Richmond Night Market

The Richmond Night Market finally closes this weekend, and because it’s the Thanksgiving long weekend, they’ll be open Friday, Saturday, Sunday as well as Monday. If you haven’t been to the night market this summer, now is your last chance to go!

I finally ventured to the Richmond Night Market for the first time three weeks ago. I had been to the other night market in Richmond, the Summer Night Market, many times in the past, but I had never made it out to the new Richmond Night Market.

If you don’t know the story about why there are two night markets in Richmond, well… the Richmond Night Market opened up back in the mid-late 90s in the parking lot of Lansdowne Mall. I went there once or twice, and there were a handful of kiosks selling bubble tea and merchandise. It was a novelty, and it kept growing larger to the point where they had to vacate their premises in the mall parking lot, and so they moved to an industrial space over on Bridgeport and Vulcan Way. For many years, the Richmond Night Market flourished, and it was quite the experience, especially for those of us who had never been to Asia.

Then, a few years ago, the Richmond Night Market either lost their lease, or gave up their lease looking for a larger/better location for their night market. While searching for a new location, a completely other company came along, took the lease from the old spot, and set up the exact same night market – same infrastructure and all. In fact, it was the same market, but legally, they couldn’t use the same name, so they called it the Summer Night Market. To any outsider, they couldn’t tell the difference between the markets and so kept calling it the Richmond Night Market, even though it technically wasn’t.

Finally, 2012 comes around and the original Richmond Night Market reopens, but in a new location on an industrial lot next to the River Rock Casino, and conveniently, immediately next to the Bridgeport Canada Line Station. All of a sudden, the Summer Night Market has competition, and so the they offer a free shuttle out to their now inconveniently-located night market.

Despite the competition, the two markets flourished all throughout the summer. Both offer similar experiences – a diversity of Asian street food and a collection of vendors selling primarily useless trinkets – all very much in spirit of a carnival midway.

I always say that if you’re going to go to the night market, go on a an empty stomach. The night market’s all about the food anyway. So armed with a handful of twenties and a camera, a group of us made an after-work outing to the Richmond Night Market on September 14. Here’s a snapshot of my experience:

When you first arrive at the Richmond Night Market, it can be a little overwhelming, but you’ll soon get into the groove – meandering, stopping, watching, and assessing which vendors you’ll eat at first.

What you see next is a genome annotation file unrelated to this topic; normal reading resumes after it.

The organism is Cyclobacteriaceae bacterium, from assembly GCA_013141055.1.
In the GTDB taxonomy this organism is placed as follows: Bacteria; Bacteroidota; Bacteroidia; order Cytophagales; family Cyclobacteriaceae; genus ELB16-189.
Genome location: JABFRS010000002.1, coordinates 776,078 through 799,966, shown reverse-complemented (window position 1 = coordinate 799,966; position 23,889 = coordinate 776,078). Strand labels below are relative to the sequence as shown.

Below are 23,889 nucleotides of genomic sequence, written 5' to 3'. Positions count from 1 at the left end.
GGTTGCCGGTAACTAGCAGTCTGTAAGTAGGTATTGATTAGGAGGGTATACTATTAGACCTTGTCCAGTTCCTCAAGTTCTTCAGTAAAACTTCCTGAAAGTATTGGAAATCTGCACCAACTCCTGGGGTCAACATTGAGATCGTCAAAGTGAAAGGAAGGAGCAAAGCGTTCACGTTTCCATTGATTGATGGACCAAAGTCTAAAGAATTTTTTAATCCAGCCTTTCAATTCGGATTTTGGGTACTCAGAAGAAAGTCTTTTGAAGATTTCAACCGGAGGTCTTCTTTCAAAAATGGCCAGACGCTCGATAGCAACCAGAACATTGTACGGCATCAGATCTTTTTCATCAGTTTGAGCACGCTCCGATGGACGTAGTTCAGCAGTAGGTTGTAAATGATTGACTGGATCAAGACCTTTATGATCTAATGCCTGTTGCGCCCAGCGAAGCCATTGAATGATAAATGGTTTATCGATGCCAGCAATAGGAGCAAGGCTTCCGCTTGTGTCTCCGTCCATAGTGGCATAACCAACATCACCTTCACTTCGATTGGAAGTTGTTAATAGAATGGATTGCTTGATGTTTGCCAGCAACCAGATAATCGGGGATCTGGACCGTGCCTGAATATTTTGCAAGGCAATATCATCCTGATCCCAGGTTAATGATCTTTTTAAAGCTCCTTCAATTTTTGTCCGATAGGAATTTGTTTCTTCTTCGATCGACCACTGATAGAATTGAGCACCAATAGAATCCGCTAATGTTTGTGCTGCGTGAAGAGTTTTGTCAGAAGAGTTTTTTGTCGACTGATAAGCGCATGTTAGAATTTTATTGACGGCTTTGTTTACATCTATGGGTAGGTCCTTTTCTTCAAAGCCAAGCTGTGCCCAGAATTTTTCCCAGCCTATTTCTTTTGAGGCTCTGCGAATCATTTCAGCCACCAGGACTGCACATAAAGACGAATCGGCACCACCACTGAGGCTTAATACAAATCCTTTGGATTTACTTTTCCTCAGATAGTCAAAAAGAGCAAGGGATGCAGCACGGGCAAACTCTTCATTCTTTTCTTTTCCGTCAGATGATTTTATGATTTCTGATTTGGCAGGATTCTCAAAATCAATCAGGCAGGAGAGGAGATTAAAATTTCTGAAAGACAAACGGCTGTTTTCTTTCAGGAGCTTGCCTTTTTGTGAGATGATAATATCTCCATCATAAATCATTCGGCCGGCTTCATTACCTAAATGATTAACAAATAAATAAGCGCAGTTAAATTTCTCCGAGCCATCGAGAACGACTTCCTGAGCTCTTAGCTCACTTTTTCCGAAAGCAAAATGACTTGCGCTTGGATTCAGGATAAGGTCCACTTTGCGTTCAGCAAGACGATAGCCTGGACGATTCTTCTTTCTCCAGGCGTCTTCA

For us, the first stop was Japanese takoyaki – traditionally chopped octopus in a savoury batter and cooked until its piping hot. These were shrimp takoyaki, with okonomiyaki sauce, Japanese mayo, and bonito flakes on top. Izakaya fans will love these.

This guy was in great spirits, getting the crowds excited as he yelled, “BBQ lamb chicken shrimp!” He’s basting the lamb kebabs in the picture, and I highly recommend them. Get them spicy (doused in chili flakes) – it’s well worth the wait. Perhaps the tastiest meat on stick you’ll find here (in my opinion).

In addition to the spicy lamb, I ordered a stick of “crispy bun”. Covered in sweet savoury sauce with sesame seeds, they were like mini pork buns – satisfyingly crispy on the outside, without the pork filling.

You have to balance the savoury with the sweet, so we hit up this popular vendor who was selling ice cream and fruit dessert concoctions known as “iceys”. I think they’re Taiwanese, although I could be wrong.

This was the mango tapioco “icey” – with a big blob of vanilla ice cream in the middle. We drank it like a milkshake and I could have easily consumed another!

There are all kind of items on offer – traditional dim sum and night market staples like curry fish balls.

Squid tentacles, now there’s a night market snack. They sell them just like French fries – piled into a tiny cardboard carton and you snack on them as you meander through the crowds.

Tempting, but I didn’t have it in me. By this time I was getting stupidly full, and cut back on purchasing food, although I did consume some BBQ pork buns (3 of them). That will do you in, although I found MEGA Chicken strangely alluring…

There is a general seating area – picnic tables and bar tables – at the far end of the market, and it’s here where you’ll notice the purple glow of artificial trees; a rather soothing effect amidst the chaos of the market.

The Care For Life Foundation has set up these wishing trees, where people donate $5 and can write their wishes down and attach it to the branches.

All in all, we spent about an hour and a half here before feeling the urge to want to head back home. It’s then a 10 minute walk back through the parking lot to the Bridgeport Canada Line Station and then a 20 minute ride back into downtown Vancouver.

How to get to the Richmond Night Market

It’s simple! Just get on any south-bound Canada Line from Vancouver (it doesn’t matter if it’s YVR Airport or Richmond Brighouse) and get off at Bridgeport Station. From Bridgeport Station head down to street level and walk west along River Rock Casino until you see this:

Note that the ground is a parking lot, but at times covered in gravel, so wear comfy flat-heeled shoes.

You’ll follow the pathway built through the parking lot and you’ll see this guy…

… and then you’ll be at the admission booth where you’ll be charged $1.50 as an entrance fee (yes, I know). Bring exact change to make it easy, and then voilà!


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